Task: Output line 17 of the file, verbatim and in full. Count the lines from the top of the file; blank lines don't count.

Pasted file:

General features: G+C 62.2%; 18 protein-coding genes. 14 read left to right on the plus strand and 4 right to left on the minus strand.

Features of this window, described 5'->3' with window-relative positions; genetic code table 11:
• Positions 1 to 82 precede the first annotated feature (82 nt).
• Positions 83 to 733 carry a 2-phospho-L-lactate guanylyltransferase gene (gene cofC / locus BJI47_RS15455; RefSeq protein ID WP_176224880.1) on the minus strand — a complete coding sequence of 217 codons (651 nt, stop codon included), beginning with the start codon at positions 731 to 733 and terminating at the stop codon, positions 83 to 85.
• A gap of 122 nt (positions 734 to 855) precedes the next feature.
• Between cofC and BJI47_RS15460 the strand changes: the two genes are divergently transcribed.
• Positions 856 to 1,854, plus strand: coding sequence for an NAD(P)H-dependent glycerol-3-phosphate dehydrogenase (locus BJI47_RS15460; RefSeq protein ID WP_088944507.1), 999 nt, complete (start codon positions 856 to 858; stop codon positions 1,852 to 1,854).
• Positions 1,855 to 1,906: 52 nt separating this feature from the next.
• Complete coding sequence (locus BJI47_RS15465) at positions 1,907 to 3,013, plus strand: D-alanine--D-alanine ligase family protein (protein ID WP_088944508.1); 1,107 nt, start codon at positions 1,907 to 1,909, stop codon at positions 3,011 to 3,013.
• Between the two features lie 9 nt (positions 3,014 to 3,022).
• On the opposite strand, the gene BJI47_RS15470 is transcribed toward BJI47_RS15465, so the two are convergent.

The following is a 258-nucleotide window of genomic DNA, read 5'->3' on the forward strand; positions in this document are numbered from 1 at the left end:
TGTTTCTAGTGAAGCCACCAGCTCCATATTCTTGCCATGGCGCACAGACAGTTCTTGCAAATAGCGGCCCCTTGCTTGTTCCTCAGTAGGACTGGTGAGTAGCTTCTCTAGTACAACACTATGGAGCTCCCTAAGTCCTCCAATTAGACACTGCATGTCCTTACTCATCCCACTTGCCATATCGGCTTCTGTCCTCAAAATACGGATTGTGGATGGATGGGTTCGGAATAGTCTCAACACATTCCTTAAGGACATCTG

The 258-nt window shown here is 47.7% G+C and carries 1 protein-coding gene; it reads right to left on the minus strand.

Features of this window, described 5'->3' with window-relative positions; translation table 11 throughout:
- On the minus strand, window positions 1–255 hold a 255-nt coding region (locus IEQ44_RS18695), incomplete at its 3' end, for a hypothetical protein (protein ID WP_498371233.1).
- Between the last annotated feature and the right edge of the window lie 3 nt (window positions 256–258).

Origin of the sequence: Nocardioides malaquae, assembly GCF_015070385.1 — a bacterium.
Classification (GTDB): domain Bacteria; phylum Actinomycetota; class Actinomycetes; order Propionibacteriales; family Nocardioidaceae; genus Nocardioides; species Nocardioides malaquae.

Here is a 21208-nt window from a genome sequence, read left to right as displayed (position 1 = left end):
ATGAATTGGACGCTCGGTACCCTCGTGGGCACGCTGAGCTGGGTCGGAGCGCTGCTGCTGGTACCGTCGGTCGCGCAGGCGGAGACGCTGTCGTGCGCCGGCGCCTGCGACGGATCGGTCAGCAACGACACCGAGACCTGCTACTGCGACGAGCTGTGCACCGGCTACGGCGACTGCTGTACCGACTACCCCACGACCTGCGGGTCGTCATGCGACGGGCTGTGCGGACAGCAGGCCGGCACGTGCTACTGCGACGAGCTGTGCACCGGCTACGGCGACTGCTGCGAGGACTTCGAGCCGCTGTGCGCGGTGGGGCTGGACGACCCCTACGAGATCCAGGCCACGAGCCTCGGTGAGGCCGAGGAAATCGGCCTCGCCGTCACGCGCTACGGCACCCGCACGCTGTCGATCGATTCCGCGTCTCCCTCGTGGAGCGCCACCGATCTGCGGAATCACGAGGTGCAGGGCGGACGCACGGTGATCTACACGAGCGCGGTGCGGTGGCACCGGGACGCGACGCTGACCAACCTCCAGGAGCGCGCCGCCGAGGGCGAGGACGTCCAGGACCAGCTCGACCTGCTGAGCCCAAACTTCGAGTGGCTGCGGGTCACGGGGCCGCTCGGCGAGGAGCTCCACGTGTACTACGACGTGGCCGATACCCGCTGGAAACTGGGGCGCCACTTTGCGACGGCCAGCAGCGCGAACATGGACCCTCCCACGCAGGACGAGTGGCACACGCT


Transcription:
- Between the last annotated feature and the right edge of the window lie 3 nt (window positions 256–258).